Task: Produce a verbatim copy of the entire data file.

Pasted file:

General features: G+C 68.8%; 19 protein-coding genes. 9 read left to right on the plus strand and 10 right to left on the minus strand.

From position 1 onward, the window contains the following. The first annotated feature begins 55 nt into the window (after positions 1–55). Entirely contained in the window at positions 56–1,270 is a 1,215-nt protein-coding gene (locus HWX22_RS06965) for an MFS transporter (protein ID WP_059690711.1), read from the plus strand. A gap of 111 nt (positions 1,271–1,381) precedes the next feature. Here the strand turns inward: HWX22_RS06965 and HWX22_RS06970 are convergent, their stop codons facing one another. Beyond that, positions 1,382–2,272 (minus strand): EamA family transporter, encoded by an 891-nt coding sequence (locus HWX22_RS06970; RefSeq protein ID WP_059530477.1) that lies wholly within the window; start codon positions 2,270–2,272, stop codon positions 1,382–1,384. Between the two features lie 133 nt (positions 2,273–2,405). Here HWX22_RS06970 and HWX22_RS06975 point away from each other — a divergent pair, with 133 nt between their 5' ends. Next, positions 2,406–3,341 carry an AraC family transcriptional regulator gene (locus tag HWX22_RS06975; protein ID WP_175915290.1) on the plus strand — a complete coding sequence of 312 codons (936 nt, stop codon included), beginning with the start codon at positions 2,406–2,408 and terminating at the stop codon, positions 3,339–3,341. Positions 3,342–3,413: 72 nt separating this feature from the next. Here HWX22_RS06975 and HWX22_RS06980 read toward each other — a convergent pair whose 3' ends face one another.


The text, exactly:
General features: G+C 68.8%; 19 protein-coding genes. 9 read left to right on the plus strand and 10 right to left on the minus strand.

From position 1 onward, the window contains the following. The first annotated feature begins 55 nt into the window (after positions 1–55). Entirely contained in the window at positions 56–1,270 is a 1,215-nt protein-coding gene (locus HWX22_RS06965) for an MFS transporter (protein ID WP_059690711.1), read from the plus strand. A gap of 111 nt (positions 1,271–1,381) precedes the next feature. Here the strand turns inward: HWX22_RS06965 and HWX22_RS06970 are convergent, their stop codons facing one another. Beyond that, positions 1,382–2,272 (minus strand): EamA family transporter, encoded by an 891-nt coding sequence (locus HWX22_RS06970; RefSeq protein ID WP_059530477.1) that lies wholly within the window; start codon positions 2,270–2,272, stop codon positions 1,382–1,384. Between the two features lie 133 nt (positions 2,273–2,405). Here HWX22_RS06970 and HWX22_RS06975 point away from each other — a divergent pair, with 133 nt between their 5' ends. Next, positions 2,406–3,341 carry an AraC family transcriptional regulator gene (locus tag HWX22_RS06975; protein ID WP_175915290.1) on the plus strand — a complete coding sequence of 312 codons (936 nt, stop codon included), beginning with the start codon at positions 2,406–2,408 and terminating at the stop codon, positions 3,339–3,341. Positions 3,342–3,413: 72 nt separating this feature from the next. Here HWX22_RS06975 and HWX22_RS06980 read toward each other — a convergent pair whose 3' ends face one another.